If a company is in liquidation, then a director or shareholder who owes a loan to the company is liable to repay the loan. And a Liquidator will take steps to recover the loan. This could include commencing legal action or even issuing bankruptcy proceedings.
The most common way that loan accounts arise is where payments to directors and/or shareholders are classified as a loan rather than wages or a dividend. Often a company is doing this because it can’t afford to pay wages to the director including PAYG Tax and super. This in itself is problematic and can mean the company has cashflow problems.
We are often asked if a loan just be written off? However, if a company is insolvent, any transaction that it writes off in a loan account may give rise to recovery claims by a Liquidator. Therefore, director or shareholder loan accounts can cause significant problems for those associated with a company. The best ways to deal with this issue are:
- If possible, don’t enter into transactions which will give rise to loan accounts. This may mean directors are paid wages or payments to shareholders are accounted for as dividends.
- If loan accounts arise, then closely monitor them to make sure they don’t give rise to future problems.
- If there are loan accounts on your company’s books, you should also be careful that your company doesn’t become insolvent. It is much more difficult to deal with a loan account if your company is insolvent.
- If your company is placed in liquidation and a Liquidator tries to recover a loan, make an offer of settlement on commercial terms. It may be that you won’t have to repay the loan in full, although this is very much determined on a case-by-case basis.
Our previous article here provides further information about the risks of loan accounts.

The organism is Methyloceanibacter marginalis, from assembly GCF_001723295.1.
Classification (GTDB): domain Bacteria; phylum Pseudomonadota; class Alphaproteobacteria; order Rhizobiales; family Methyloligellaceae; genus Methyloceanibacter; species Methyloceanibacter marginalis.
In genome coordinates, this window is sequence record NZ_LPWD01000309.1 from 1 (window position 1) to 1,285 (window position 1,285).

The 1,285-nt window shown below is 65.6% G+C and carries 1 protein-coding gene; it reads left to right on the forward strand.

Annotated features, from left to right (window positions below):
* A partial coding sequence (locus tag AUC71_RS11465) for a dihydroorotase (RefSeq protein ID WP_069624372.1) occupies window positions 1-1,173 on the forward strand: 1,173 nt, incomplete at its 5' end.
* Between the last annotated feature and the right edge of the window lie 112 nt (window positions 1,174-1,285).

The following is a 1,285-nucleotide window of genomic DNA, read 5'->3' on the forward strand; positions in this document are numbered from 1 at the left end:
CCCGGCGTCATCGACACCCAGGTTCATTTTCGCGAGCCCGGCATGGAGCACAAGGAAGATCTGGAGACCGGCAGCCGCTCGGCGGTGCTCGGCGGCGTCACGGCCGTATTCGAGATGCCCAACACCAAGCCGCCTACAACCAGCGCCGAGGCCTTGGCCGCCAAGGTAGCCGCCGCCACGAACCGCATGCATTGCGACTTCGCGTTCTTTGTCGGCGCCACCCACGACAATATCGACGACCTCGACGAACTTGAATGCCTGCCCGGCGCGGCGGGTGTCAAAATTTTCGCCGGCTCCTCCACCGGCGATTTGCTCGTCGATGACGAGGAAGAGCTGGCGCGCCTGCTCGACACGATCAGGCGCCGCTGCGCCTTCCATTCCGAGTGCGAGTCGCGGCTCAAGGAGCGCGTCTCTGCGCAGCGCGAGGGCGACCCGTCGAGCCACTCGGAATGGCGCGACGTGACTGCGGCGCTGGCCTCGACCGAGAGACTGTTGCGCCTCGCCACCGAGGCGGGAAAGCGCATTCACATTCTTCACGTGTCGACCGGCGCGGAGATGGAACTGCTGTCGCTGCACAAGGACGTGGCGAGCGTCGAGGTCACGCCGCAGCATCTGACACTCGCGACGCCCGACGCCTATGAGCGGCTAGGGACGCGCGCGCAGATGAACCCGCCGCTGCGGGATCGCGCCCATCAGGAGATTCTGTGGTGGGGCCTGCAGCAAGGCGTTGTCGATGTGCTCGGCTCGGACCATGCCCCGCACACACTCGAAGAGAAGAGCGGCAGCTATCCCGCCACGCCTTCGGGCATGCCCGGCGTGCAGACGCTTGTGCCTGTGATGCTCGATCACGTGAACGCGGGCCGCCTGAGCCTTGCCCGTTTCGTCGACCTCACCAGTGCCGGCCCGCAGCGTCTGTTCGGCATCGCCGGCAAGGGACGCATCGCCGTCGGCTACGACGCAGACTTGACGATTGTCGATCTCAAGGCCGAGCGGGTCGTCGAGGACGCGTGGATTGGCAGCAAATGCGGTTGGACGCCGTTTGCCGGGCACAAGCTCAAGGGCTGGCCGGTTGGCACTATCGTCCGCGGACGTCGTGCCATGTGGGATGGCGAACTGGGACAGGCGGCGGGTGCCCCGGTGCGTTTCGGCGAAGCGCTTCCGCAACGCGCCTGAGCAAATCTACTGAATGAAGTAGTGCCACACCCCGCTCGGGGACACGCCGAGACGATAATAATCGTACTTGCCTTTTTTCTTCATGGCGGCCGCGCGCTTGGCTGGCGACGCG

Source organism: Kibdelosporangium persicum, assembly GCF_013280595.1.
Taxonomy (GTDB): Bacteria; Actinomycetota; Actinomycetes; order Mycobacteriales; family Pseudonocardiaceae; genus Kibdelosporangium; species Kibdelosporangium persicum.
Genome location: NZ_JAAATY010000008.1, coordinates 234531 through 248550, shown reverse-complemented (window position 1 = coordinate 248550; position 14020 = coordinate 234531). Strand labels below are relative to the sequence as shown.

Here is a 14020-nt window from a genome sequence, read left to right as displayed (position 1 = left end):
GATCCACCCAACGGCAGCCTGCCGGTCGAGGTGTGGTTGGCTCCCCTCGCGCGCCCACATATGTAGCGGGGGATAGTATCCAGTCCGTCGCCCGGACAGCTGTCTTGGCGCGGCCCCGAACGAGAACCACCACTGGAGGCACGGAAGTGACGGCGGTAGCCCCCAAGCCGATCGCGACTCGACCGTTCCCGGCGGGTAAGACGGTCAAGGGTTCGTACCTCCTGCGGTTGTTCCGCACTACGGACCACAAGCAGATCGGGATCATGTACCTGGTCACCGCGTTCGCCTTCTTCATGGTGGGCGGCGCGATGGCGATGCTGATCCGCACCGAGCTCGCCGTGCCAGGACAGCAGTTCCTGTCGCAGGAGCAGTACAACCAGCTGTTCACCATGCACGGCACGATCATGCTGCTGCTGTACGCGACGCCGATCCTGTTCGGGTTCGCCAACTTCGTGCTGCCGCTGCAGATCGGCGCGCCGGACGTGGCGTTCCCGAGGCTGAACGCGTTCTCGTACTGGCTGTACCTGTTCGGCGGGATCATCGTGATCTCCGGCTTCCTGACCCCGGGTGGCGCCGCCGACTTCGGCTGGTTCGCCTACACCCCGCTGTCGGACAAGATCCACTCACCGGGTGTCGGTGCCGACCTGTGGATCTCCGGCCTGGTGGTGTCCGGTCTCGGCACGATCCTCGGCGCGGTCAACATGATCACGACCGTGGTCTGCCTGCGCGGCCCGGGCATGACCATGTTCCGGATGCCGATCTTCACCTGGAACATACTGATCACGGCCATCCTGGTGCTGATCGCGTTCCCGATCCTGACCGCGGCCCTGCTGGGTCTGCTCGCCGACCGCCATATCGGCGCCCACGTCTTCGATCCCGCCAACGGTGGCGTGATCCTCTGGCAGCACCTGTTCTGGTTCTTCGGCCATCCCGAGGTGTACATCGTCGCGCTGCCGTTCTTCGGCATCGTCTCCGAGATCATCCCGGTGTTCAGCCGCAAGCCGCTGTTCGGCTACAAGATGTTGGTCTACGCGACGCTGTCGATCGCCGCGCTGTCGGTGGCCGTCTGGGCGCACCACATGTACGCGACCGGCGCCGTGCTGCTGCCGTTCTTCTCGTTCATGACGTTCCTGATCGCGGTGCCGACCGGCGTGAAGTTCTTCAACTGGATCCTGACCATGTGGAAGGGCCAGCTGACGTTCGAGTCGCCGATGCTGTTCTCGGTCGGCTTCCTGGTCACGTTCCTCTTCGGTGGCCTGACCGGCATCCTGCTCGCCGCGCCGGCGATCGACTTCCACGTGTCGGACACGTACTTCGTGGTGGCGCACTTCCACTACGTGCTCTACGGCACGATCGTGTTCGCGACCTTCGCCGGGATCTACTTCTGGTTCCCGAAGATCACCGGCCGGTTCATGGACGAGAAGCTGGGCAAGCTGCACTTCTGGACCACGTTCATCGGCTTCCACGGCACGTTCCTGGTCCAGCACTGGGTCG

Many suppliers insist that the director(s) of a company sign a Personal Guarantee before they will begin supplying goods or services to the company. A personal guarantee makes the director(s) liable for the debts incurred by the company for goods or services provided. Not only that, the liability of guarantors is generally joint and several, meaning the debt is repayable in full, individually by all of those signing the Personal Guarantee. Finally, the guarantees may contain charging clauses giving security to the supplier of the guarantor’s personal property, generally their house.
In a worse case scenario, if you have signed personal guarantees and your company is placed in liquidation, you will have to personally pay any unpaid debts you have guaranteed.
So how do you mitigate exposure to personal guarantees? Follow the following tips:
- The easiest and most straightforward way is not to sign guarantees in the first place, but rather try and negotiate alternate terms.
- However, if a supplier insists on a guarantee, it may be possible to cap the amount of guarantee.
- If you can’t do either of the above, then keep a close eye on the guaranteed debts and try and avoid them getting out of control.
- And importantly, if you resign as a director, revoke any guarantees in writing, otherwise the guarantee may continue to make you liable for the debts the company is incurring.
Our previous article here provides further information about the risks of personal guarantees.
Contact us for Assistance
If any of the above risks apply to you and you would like advice on the potential consequences and the options available, please contact Pearce & Heers at our Brisbane or Gold Coast offices for an for an initial, obligation-free consultation.